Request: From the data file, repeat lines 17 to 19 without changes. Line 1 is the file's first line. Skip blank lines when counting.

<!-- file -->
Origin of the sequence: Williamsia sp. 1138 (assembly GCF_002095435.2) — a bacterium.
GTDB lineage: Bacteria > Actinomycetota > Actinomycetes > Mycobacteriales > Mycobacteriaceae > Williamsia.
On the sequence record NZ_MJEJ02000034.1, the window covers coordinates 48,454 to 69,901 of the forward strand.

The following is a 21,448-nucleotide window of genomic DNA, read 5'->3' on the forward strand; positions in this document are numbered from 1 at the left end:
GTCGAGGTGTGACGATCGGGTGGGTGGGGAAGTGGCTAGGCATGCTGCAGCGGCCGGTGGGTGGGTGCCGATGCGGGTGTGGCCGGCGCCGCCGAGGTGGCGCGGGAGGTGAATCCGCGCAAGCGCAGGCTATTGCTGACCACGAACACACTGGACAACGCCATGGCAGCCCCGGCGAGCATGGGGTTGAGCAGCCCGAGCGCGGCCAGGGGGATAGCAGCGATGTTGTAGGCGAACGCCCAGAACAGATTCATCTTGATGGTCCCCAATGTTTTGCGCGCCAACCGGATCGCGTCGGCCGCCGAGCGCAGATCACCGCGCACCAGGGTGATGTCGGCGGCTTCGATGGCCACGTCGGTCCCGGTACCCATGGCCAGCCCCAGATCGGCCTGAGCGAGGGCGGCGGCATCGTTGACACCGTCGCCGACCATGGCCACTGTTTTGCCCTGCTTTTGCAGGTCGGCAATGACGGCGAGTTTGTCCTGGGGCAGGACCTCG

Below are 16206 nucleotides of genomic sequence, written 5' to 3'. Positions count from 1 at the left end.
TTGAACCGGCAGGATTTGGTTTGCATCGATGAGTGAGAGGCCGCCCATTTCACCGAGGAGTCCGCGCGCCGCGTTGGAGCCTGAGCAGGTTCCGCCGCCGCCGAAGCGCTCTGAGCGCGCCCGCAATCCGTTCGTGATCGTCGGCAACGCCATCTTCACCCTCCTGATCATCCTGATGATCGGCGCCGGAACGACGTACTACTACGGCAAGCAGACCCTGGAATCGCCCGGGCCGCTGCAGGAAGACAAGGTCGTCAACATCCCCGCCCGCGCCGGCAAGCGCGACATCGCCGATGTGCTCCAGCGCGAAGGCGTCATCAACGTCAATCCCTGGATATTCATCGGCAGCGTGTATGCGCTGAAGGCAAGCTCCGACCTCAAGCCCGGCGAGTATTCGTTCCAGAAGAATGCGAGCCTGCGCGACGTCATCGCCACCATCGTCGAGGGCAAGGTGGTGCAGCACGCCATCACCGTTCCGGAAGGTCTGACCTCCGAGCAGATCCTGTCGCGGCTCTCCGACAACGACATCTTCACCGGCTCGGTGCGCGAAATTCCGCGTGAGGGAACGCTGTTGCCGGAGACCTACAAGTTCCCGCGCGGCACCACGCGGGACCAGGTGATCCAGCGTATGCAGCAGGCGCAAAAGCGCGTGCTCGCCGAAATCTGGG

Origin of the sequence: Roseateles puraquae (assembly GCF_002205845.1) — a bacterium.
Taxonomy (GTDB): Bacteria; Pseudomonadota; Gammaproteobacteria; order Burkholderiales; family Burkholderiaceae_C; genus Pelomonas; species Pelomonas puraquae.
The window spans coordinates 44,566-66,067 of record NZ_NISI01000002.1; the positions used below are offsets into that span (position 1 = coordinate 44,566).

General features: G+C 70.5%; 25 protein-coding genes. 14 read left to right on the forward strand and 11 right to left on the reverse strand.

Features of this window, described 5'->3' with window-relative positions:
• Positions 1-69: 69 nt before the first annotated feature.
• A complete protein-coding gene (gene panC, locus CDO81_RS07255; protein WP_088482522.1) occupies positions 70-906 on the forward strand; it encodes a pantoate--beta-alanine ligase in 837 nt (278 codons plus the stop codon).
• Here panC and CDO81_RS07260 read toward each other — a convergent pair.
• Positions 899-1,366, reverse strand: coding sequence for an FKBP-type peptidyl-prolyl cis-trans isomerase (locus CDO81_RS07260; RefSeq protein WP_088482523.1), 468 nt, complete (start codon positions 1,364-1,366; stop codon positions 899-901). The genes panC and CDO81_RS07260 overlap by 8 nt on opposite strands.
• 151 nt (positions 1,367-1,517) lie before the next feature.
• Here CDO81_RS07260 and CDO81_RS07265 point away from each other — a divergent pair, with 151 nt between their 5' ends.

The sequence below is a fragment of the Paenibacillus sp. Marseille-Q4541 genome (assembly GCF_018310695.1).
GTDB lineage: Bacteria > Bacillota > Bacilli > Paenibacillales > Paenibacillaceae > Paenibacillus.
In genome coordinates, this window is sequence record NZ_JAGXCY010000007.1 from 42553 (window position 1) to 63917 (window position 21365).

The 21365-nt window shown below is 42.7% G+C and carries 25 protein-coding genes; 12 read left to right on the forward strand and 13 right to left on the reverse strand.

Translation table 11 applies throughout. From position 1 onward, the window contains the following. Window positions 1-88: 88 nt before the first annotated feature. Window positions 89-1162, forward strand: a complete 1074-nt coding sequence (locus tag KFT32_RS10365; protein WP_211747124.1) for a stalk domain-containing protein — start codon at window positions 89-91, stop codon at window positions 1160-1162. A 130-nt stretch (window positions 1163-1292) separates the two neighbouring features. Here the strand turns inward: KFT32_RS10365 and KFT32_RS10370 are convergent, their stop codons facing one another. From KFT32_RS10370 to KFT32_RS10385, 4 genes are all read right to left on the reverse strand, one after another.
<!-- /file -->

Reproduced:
• 151 nt (positions 1,367-1,517) lie before the next feature.
• Here CDO81_RS07260 and CDO81_RS07265 point away from each other — a divergent pair, with 151 nt between their 5' ends.

The sequence below is a fragment of the Paenibacillus sp. Marseille-Q4541 genome (assembly GCF_018310695.1).